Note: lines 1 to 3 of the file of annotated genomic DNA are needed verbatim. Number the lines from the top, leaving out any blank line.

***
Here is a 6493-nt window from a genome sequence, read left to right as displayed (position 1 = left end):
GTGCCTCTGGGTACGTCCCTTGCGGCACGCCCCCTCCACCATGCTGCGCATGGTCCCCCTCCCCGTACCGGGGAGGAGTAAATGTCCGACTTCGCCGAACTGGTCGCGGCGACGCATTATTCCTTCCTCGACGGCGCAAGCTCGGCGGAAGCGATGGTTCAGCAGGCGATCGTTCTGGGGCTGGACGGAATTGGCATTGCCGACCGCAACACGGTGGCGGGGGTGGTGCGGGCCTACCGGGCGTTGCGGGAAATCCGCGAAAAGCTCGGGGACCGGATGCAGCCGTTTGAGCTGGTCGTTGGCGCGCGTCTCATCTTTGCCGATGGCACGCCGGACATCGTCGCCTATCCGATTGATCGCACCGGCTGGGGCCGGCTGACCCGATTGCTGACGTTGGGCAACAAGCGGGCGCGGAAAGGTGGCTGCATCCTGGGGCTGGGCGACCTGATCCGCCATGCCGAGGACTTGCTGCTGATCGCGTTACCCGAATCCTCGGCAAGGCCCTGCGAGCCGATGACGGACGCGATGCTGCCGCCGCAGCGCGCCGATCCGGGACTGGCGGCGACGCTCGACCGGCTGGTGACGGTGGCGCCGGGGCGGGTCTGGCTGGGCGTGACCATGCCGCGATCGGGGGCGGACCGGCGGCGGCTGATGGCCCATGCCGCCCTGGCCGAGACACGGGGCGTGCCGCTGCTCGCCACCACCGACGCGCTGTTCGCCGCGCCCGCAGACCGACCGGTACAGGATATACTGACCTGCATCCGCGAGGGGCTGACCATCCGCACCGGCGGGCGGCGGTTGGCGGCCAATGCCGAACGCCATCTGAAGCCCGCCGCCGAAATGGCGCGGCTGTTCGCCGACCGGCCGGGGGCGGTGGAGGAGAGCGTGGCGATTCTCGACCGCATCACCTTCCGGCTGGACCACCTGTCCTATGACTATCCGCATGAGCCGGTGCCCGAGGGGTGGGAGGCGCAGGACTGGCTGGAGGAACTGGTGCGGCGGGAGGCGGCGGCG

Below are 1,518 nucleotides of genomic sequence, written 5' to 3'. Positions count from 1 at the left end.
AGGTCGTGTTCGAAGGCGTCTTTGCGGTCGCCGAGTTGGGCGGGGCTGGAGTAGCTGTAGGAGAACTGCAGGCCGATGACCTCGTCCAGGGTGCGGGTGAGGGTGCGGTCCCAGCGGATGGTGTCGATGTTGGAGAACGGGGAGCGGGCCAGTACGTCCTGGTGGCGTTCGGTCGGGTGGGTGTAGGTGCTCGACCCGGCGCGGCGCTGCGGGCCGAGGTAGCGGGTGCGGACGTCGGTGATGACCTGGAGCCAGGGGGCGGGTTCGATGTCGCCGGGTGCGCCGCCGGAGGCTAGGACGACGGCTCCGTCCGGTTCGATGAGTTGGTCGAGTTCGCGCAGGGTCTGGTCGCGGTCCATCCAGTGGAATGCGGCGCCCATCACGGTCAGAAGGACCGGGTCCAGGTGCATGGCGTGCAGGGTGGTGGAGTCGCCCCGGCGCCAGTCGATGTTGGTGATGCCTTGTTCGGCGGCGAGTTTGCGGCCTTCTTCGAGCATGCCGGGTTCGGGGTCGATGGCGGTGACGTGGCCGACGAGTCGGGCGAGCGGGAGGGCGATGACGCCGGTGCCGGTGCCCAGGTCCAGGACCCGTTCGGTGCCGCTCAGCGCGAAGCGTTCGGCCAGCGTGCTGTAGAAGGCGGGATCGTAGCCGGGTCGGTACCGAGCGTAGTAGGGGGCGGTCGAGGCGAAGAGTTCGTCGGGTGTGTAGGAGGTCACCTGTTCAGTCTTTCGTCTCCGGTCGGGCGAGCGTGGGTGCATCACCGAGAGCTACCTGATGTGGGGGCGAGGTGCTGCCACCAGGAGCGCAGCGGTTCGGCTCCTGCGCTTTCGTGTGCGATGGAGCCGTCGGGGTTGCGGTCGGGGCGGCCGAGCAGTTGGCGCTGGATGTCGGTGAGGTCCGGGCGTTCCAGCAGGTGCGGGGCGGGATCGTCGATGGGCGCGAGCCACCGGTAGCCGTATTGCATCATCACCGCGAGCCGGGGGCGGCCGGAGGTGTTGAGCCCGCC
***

Here is a 6493-nt window from a genome sequence, read left to right as displayed (position 1 = left end):
GTGCCTCTGGGTACGTCCCTTGCGGCACGCCCCCTCCACCATGCTGCGCATGGTCCCCCTCCCCGTACCGGGGAGGAGTAAATGTCCGACTTCGCCGAACTGGTCGCGGCGACGCATTATTCCTTCCTCGACGGCGCAAGCTCGGCGGAAGCGATGGTTCAGCAGGCGATCGTTCTGGGGCTGGACGGAATTGGCATTGCCGACCGCAACACGGTGGCGGGGGTGGTGCGGGCCTACCGGGCGTTGCGGGAAATCCGCGAAAAGCTCGGGGACCGGATGCAGCCGTTTGAGCTGGTCGTTGGCGCGCGTCTCATCTTTGCCGATGGCACGCCGGACATCGTCGCCTATCCGATTGATCGCACCGGCTGGGGCCGGCTGACCCGATTGCTGACGTTGGGCAACAAGCGGGCGCGGAAAGGTGGCTGCATCCTGGGGCTGGGCGACCTGATCCGCCATGCCGAGGACTTGCTGCTGATCGCGTTACCCGAATCCTCGGCAAGGCCCTGCGAGCCGATGACGGACGCGATGCTGCCGCCGCAGCGCGCCGATCCGGGACTGGCGGCGACGCTCGACCGGCTGGTGACGGTGGCGCCGGGGCGGGTCTGGCTGGGCGTGACCATGCCGCGATCGGGGGCGGACCGGCGGCGGCTGATGGCCCATGCCGCCCTGGCCGAGACACGGGGCGTGCCGCTGCTCGCCACCACCGACGCGCTGTTCGCCGCGCCCGCAGACCGACCGGTACAGGATATACTGACCTGCATCCGCGAGGGGCTGACCATCCGCACCGGCGGGCGGCGGTTGGCGGCCAATGCCGAACGCCATCTGAAGCCCGCCGCCGAAATGGCGCGGCTGTTCGCCGACCGGCCGGGGGCGGTGGAGGAGAGCGTGGCGATTCTCGACCGCATCACCTTCCGGCTGGACCACCTGTCCTATGACTATCCGCATGAGCCGGTGCCCGAGGGGTGGGAGGCGCAGGACTGGCTGGAGGAACTGGTGCGGCGGGAGGCGGCGGCG

Below are 1,518 nucleotides of genomic sequence, written 5' to 3'. Positions count from 1 at the left end.